2015 ISAKOS Biennial Congress ePoster #1220

Evaluation of ACL Mid-Substance Area for Reconstructed Autograft Selection

Takanori Iriuchishima, MD, PhD, Takasaki, Gunma JAPAN
Keinosuke Ryu, MD, PhD, Tokyo JAPAN
Shin Aizawa, MD, Tokyo JAPAN
Freddie H. Fu, MD, Pittsburgh, PA UNITED STATES

Nihon University School of Medicine, Tokyo, JAPAN

FDA Status Not Applicable

Summary: Semitendinosus and Bone-patella tendon-bone were able to reproduce the native size of the ACL mid-substance cross sectional area.




The purpose of this study was to compare the size of the native ACL mid-substance cross sectional area and the size of commonly used autografts. Hypothesis of this study was that the reconstructed graft size with autografts would be smaller than the native ACL size.


Twelve non-paired human cadaver knees were used. The ACL was carefully dissected and the mid-substance of the ACL was cross sectioned parallel to the articular surface of the femoral posterior condyles at 90 degrees of knee flexion. The size of the cross sectional area of the ACL, and the femoral and tibial footprints were measured using Image J software (National Institute of Health). The semitendinosus tendon (ST) and the gracilis (G) tendon were harvested and prepared for ACL grafts. Simulating an ST graft, the ST was cut in half. The bigger half was regarded as the antero-medial (AM) bundle, and the remaining half was regarded as the postero-lateral (PL) bundle. Simulating an ST-G graft, the bigger half of the ST and G were regarded as the AM bundle, and the smaller half of the ST was regarded as the PL bundle. Each graft diameter was measured and the graft area was calculated. Simulating a rectangular bone patella tendon bone (BPTB) graft, a 10mm wide BPTB graft was harvested and the area calculated.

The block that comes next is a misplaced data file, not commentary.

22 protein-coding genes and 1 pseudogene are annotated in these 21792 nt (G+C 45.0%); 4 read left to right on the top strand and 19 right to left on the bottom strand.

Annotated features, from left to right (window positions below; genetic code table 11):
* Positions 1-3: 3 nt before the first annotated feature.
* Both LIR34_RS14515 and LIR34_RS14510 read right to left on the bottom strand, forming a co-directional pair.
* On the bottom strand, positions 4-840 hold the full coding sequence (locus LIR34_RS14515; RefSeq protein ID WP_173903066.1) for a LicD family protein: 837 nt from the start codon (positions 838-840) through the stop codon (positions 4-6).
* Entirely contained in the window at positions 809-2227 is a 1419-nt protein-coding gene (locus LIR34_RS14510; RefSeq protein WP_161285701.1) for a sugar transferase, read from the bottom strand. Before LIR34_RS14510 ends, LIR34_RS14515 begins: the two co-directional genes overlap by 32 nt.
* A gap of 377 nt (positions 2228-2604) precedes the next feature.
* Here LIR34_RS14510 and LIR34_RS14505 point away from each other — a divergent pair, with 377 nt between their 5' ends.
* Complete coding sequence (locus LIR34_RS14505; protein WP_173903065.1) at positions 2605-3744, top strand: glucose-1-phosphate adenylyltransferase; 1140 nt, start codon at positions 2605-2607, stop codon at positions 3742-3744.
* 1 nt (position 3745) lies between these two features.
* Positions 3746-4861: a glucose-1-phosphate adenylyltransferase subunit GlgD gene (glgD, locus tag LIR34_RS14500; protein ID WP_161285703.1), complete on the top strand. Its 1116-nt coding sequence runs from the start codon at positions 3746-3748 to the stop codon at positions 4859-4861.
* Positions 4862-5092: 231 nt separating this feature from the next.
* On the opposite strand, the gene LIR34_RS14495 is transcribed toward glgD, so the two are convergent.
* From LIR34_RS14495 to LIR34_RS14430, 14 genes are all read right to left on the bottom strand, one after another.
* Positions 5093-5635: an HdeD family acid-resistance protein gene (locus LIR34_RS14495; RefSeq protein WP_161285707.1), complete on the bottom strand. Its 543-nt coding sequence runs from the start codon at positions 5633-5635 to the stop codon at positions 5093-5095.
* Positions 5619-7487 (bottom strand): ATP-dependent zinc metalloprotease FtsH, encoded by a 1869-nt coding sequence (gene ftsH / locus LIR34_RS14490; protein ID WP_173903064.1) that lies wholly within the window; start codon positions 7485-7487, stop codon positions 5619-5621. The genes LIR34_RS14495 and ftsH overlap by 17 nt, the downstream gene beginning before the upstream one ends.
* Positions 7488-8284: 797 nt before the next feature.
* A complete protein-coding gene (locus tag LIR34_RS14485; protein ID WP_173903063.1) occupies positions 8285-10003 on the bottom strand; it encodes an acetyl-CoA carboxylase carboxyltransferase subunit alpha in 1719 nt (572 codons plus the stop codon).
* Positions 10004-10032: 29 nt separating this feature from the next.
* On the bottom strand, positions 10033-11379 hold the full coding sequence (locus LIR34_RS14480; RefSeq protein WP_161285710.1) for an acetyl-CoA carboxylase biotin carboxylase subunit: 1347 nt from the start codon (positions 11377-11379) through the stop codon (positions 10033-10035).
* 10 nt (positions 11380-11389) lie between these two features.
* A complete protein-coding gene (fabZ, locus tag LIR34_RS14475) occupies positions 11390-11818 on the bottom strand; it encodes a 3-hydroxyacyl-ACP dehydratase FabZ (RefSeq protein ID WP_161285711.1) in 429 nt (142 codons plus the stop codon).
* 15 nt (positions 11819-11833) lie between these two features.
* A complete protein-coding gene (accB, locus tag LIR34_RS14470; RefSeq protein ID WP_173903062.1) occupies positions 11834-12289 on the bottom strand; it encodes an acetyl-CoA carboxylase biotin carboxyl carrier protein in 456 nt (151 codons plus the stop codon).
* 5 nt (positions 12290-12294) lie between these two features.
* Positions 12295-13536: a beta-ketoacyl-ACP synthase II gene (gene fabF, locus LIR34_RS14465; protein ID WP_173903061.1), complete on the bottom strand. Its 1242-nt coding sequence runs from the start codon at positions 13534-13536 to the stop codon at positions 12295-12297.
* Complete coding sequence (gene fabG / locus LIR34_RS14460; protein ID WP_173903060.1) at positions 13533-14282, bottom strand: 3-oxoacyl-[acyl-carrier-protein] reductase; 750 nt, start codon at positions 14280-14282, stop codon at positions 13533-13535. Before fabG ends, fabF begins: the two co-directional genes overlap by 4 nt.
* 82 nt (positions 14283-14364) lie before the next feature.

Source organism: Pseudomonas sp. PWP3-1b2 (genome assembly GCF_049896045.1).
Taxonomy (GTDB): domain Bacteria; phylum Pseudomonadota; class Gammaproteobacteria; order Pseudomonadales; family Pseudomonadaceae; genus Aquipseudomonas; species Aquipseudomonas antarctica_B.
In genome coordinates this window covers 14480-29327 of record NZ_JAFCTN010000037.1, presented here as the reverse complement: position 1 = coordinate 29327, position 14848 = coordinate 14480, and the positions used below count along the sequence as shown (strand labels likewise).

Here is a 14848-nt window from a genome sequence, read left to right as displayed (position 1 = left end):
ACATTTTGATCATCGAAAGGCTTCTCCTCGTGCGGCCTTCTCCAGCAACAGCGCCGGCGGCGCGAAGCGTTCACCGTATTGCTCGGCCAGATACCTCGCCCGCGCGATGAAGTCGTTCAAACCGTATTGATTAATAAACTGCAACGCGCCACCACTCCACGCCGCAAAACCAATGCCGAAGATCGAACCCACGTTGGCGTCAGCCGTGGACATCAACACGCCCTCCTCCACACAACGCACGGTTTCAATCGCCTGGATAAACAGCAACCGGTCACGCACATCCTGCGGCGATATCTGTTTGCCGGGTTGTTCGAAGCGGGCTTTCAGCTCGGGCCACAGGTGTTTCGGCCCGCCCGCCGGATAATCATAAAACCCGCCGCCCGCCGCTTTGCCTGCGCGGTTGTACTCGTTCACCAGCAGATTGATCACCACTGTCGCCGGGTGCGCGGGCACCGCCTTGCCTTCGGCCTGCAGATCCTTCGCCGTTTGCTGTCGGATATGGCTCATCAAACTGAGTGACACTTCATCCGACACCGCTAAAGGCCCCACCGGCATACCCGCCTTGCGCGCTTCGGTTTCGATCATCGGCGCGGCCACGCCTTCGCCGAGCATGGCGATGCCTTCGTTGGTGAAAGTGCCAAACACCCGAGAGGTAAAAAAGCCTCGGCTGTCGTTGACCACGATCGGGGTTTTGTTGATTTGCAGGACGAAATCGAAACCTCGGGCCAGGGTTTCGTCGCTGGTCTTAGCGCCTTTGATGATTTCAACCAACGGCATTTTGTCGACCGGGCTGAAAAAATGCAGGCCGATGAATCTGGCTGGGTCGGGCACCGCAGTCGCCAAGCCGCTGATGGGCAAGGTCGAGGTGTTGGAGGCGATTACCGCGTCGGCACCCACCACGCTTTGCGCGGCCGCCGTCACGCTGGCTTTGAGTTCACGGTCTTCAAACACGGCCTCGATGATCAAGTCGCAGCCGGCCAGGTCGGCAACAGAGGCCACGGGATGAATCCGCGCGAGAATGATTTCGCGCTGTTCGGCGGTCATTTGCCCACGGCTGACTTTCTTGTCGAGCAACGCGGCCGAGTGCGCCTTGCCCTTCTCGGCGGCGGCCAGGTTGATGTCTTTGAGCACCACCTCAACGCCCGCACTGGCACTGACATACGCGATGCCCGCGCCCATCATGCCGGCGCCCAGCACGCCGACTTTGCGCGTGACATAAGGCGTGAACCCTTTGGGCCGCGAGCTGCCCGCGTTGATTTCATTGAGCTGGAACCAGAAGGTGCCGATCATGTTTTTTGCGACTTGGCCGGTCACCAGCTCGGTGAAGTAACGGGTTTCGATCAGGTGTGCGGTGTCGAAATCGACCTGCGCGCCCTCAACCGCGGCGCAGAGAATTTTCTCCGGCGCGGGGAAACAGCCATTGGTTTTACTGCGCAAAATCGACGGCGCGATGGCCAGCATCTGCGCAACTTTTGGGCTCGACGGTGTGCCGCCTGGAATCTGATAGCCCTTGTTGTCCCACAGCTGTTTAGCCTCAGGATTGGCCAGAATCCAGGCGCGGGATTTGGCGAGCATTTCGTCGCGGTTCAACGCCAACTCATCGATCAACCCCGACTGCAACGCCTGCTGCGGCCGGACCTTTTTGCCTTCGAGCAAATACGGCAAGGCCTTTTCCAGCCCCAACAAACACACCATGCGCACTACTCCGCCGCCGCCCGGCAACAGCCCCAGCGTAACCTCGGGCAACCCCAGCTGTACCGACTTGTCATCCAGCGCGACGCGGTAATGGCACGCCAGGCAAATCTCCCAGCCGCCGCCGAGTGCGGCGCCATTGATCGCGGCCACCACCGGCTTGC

The sizes of the ACL mid-substance cross sectional area, femoral and tibial ACL footprint were 46.9±18.3, 60.1±16.9 and 123.5±12.5 mm2, respectively. The average areas of the ST, ST-G, and BPTB grafts were 52.0±3.8, 64.4±6.2, and 40.8±6.7mm2, respectively. The ST and BPTB grafts showed no significant difference in graft size when compared with the ACL cross sectional area.


ST and BPTB autografts were able to reproduce the native size of the ACL mid-substance cross sectional area. The ST-G graft was significantly larger than the ACL cross sectional area. For clinical relevance, ST and BPTB grafts are recommended in order to reproduce the native size of the ACL in anatomical ACL reconstruction with autograft.